Community Benefits Agreements (CBAs) are legally enforceable agreements between private companies and coalitions of community and labor groups. CBAs can be used to ensure a wide range of high-road job standards and equity measures.
What is a CBA?
When cities and states enter into contracts with private corporations to build transit equipment, these private corporations are rarely required to create good jobs or commit to equity measures. JMA has developed policy tools like the U.S. Employment Plan to incentivize companies bidding for public contracts to create good jobs in the U.S. Using the USEP allows cities and states to invest in new manufacturing facilities. CBAs allow coalitions of community-based groups, workforce development organizations, labor unions, and other social justice advocates to ensure even deeper equity commitments and high road hiring practices at these facilities.
Why organize for a CBA?
- Maximize returns on government investment in manufacturing.
- Transform communities through stronger, more equitable economies.
- Hold companies accountable to their promises to local governments, workers, and communities.
- Advance racial and gender equity by creating training and apprenticeship opportunities for women, people of color, veterans, and systems-impacted people who have. historically been left out of good jobs in the manufacturing sector.
CBAs are a win-win for communities and manufacturers. Manufacturers doing business in the U.S. are facing a shortage of skilled and middle-skilled workers to fill the demand for machinists, welders, computer-controlled machine operators and other key positions. CBAs help manufacturers develop and train a skilled workforce while creating good jobs with benefits for working families.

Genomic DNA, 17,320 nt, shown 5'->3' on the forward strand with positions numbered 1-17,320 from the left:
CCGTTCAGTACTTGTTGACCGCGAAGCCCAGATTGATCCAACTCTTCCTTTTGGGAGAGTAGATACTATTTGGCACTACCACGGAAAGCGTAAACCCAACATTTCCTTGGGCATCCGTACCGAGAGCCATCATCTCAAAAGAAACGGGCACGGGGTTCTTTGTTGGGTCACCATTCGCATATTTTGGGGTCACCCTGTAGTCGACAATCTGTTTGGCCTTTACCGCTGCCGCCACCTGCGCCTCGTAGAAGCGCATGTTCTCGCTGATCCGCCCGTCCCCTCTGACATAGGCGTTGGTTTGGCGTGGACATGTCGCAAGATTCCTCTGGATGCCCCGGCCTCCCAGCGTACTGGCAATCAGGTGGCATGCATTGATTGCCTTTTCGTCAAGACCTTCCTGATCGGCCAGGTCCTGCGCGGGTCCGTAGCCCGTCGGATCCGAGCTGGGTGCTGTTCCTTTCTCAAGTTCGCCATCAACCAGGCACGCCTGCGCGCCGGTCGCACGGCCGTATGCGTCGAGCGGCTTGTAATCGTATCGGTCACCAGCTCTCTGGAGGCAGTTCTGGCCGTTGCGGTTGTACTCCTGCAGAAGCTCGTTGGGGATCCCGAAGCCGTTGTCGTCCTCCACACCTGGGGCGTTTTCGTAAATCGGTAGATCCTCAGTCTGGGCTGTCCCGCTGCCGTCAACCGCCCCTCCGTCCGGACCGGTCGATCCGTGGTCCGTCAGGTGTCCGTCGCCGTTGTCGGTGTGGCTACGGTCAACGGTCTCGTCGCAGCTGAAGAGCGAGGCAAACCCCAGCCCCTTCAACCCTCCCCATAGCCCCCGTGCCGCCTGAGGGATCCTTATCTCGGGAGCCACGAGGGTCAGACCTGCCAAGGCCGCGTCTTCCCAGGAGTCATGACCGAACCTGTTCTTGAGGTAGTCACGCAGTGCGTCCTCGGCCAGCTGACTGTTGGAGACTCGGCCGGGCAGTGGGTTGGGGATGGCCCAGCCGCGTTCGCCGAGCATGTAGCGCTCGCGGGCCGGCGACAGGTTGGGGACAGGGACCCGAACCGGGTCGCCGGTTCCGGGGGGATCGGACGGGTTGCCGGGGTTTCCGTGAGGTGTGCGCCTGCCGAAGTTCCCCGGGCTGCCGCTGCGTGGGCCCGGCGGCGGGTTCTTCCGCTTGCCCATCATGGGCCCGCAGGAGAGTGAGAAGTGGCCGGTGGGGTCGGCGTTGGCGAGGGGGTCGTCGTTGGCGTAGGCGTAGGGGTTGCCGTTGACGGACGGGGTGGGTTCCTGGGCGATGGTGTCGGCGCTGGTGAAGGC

CBAs in action
In 2017, the electric bus manufacturer BYD signed a CBA with JMA, SMART Local 105, and a coalition of community groups. This CBA will support the creation of a robust U.S. jobs program through deep investments in pre-apprenticeship and training programs. BYD committed to a goal of recruiting and hiring 40 percent of its workers from populations facing significant barriers to employment, such as veterans and returning citizens. BYD has also committed to hiring from populations that have historically been excluded from the manufacturing industry, such as women and African Americans.
After the Chicago Transit Agency used JMA’s good jobs and equity policy language in a purchase of new railcars for the public transit system, manufacturer CRRC established a factory in Chicago’s south side. CRRC eventually signed a community benefits agreement with the JMA coalition in Illinois, IBEW, and SMART to hire from the local community and invest in the development of pre-apprenticeship and workforce training programs. CRRC also committed to hiring people facing significant and multiple barriers to employment, including veterans, women, the formerly incarcerated, and people of color.